Saturday, October 20, 2007

Venice in June

dear sisters,
yes, I didn't quite get around to telling you about the wonderful tales of Venice in June this year. It was quite an experience.

It is a magical city, on this we agree. We worked on the catalogue for Artempo, a magical concoction involving ancient, modern, ethnic and contemporary art and some pieces of furniture. The task involved lots of checking: spell checking, image checking, date checking, etc... This happened in heavy work sessions, in a team in Ghent first of all and then with a smaller team surrounded by other teams in Venice, we made the signage. I was flown in to do the editing of the signage in English seeing as everything changed at the last moment. When we got there it turned out they had decided only to do the signs in Italian. So I was left twiddling my fingers with a guilty conscience and then all of a sudden they said they needed someone to write lettering on the walls. So that's how that happened. I didn't get to choose the texts but it all had to do with TIME.

The Palazzo degli Orfeii, otherwise known as the Fortuny Museum, a civic museum of Venice, is a tantalizing place. There I sat on the balcony with its floor sunken in a beautiful concave curve by time in a restful moment and disappeared into the sunlight for a minute or eight... Mariano Fortuny had bought the place appartment by appartment (the Palazzo in the 20th century had long been split up into separate housing) until he had it all: you can still see the traces of the removed walls on the supporting, remaining ones. He had a studio on one floor, and sold fabric and all manner of other lovely things on others. There was a funny workman who kept crying out: "ah! che creatura divina!!!!" as if he was in pain and then tried to grab my legs and said he was going to kidnap me.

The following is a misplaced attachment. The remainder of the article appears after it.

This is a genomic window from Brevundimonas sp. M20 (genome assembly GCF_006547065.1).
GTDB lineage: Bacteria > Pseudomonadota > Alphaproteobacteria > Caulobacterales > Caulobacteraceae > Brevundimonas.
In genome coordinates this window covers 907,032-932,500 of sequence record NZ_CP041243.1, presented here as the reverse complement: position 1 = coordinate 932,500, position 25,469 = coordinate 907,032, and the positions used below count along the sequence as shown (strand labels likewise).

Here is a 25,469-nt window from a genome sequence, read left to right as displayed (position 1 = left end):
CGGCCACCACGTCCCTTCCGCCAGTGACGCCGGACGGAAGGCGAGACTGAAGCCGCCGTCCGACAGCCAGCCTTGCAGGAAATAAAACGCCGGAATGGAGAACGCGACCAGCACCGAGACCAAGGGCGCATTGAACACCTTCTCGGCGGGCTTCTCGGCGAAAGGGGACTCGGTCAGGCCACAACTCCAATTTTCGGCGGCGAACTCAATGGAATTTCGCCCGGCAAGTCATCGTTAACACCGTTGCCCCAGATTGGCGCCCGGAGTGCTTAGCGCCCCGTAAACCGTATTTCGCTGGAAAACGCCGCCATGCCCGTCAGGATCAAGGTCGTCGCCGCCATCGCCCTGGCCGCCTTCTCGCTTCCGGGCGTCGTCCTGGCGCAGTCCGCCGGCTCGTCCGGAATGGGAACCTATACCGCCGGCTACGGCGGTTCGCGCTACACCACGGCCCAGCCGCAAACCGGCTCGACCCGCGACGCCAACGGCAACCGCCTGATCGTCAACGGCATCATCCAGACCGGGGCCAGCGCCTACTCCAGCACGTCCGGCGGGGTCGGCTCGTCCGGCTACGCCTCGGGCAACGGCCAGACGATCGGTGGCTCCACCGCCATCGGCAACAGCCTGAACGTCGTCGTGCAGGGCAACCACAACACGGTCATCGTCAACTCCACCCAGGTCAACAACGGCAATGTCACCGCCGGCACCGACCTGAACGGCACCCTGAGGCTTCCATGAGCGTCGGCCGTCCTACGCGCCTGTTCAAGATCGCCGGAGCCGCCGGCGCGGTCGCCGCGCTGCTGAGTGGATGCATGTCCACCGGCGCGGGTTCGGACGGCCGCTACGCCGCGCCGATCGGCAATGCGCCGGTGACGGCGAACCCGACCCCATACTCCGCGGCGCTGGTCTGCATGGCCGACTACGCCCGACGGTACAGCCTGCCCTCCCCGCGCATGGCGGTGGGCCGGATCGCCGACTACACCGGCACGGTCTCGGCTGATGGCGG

The catering was excellent, and during the press preview days as I was painting my walls in a feat of 1. challenge (try pleasing two curators who don't know what they want) and 2. endurance, a lot of these people (some 363 press people if my memory is correct) traipsed past me in my work and thought I was part of the exhibition, which in a round about kind of way, I was. I made some friends then. I actually felt like a bird in a golden cage because we were working while the Biennale was opening.
This we made up for at night and many nights ended near the Rialto bridge with an involtino (that's heavenly rolled up pizza to you) with gorgonzola and ruccola and other mouthwatering things in it, watching the sun rise. Someone said he hadn't seen the man selling the involtini smile in over twenty years. I took the challenge and succeeded in making him smile, of course!!! There was also a dancing waiter and that beautiful, sweet couple from Hawaii going on their first ever cruise with their one year old son..

I am pretty sure Mariano Fortuny had cast a spell on us since strange and extraordinary things happened.

One of the highlights of the week must have been the day the outdoor signs arrived. The printer had misread mm for cm... This was a 500 euro mistake that in the greater scheme of things was probably worth it in terms of stress management because everybody laughed so much when they arrived.